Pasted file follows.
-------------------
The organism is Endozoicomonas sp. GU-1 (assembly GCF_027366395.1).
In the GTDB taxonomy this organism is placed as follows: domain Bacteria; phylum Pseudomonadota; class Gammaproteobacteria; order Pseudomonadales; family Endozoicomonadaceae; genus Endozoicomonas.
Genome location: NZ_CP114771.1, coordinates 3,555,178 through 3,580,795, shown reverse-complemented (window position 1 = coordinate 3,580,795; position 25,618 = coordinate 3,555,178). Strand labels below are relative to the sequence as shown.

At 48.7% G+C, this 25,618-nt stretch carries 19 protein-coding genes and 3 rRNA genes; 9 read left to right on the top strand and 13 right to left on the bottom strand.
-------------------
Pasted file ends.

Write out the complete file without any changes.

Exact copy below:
The organism is Endozoicomonas sp. GU-1 (assembly GCF_027366395.1).
In the GTDB taxonomy this organism is placed as follows: domain Bacteria; phylum Pseudomonadota; class Gammaproteobacteria; order Pseudomonadales; family Endozoicomonadaceae; genus Endozoicomonas.
Genome location: NZ_CP114771.1, coordinates 3,555,178 through 3,580,795, shown reverse-complemented (window position 1 = coordinate 3,580,795; position 25,618 = coordinate 3,555,178). Strand labels below are relative to the sequence as shown.

At 48.7% G+C, this 25,618-nt stretch carries 19 protein-coding genes and 3 rRNA genes; 9 read left to right on the top strand and 13 right to left on the bottom strand.